Lawyer: documents prove my client was truthful
The latest revelations from Wikileaks about Gitmo detainees have also sparked criticism here in Sweden. It is old news that one Swede numbered among the prisoners there. But according to the newly leaked documents, he was not held on suspicion of a crime, but rather for information he could give the U.S.
Mehdi Ghezali is a 31-year-old Swede, who, back in 2001, was arrested near the Afghan-Pakistani border. Pakistan's police handed him over the U.S., who in turn transferred him to the Guantamo Detention camp in Cuba. He was detained there for more than two years before being released to Sweden.
Secret US documents that Wikileaks have made available to the Swedish tabloid Expressen reveal that the US transfered Ghezali to Guantamo to serve as an information source. They wanted him "to provide general-to-specific information on the cultural, religious, and ethnic recruitment of Muslim foreign nationals attending the Haj in Saudi Arabia." (The Haj is the Muslim pilgrimage to Mecca.)
"These documents prove what my client has been stating all the time," says Anton Strand, Ghezali's lawyer, to Radio Sweden, "that he has never been a suspect of crime and he has never been accused of any kind of criminal activity."
But the secret papers also claim that Ghezali was captured with a number of admitted Al-Qaida members and claim that Ghezali, himself, might belong to the terrorist network.
Also, in 2009, Swedish media reported that Ghezali was arrested again in Pakistan with three other Swedes for suspected of being involved with Al Qaida, as they were allegedly on their way to Waziristan, known for being a hotbed of Islamic extremism. One of these Swedes was also later arrested for allegedly planning a terrorist attack against a Danish newspaper.
But Ghezali's lawyer says you shouldn't believe everything you read.
"There's been lots of untrue reports about Mehdi Ghezali," says Strand. "So, we have to be very very clear about what is fact and what is speculation in the Swedish press."
Strand adds that he's not familiar with these associations, and even if these allegations were true, they wouldn't be enough to incriminate someone.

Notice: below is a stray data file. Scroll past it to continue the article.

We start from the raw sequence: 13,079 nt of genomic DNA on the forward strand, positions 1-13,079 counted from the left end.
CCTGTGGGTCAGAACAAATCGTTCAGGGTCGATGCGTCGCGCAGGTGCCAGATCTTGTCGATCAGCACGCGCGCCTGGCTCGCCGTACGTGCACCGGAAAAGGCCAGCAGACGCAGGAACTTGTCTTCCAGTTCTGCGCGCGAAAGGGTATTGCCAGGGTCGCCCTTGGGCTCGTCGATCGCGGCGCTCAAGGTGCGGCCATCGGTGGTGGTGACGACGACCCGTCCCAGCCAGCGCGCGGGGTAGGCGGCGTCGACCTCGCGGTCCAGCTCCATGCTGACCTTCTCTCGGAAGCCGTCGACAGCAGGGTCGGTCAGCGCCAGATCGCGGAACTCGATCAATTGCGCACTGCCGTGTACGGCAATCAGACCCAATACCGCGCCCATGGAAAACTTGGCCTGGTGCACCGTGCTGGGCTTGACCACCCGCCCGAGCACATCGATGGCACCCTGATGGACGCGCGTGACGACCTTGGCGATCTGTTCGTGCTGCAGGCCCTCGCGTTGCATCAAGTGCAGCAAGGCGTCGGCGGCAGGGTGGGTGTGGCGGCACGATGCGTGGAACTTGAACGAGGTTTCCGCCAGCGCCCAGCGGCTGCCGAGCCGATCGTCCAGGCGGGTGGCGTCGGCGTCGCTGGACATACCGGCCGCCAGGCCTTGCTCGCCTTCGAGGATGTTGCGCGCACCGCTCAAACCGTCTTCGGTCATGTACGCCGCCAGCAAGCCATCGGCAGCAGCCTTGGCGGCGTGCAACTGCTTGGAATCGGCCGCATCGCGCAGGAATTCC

Strand says that for now, it's too early to say whether the Wikileaks documents will be used for further legal action.
The documents also reveal that US authorities recommended that Ghezali be kept in detention after being released from Guantanamo, because, they said, he could pose a threat to the US, its interests and its allies. But Sweden refused to keep him in custody, since the country didn't see that he had committed any crime.
"Hopefully, the Swedish authorities will provide us with all information about why Mehdi Ghezali has been surveilled during the last years in Sweden, because the reasons given in these documents for further detention are unimpressive . . . They're not worth calling evidence at all, and they would never hold up in any court where the rule of law applies."
His lawyer says that during the first years that he was back in Sweden, the Swedish authorities kept watch over him.
According to the tabloids, Ghezali is currently living in Örebro with his wife and kids.
"It's maybe good that the truth is coming out, I don't know . . . but it is not the most important thing right now. I just want to go on with my life," said Ghezali to Expressen.
In January 2009, U.S. President Barack Obama gave the order to close the prison at Guantanamo, but a number of obstacles – from foreign countries not wanting to take the detainees to U.S. lawmakers refusing to build a replacement detention camp on U.S. soil – prevented that from happening. Some 170 detainees are still reportedly being held there.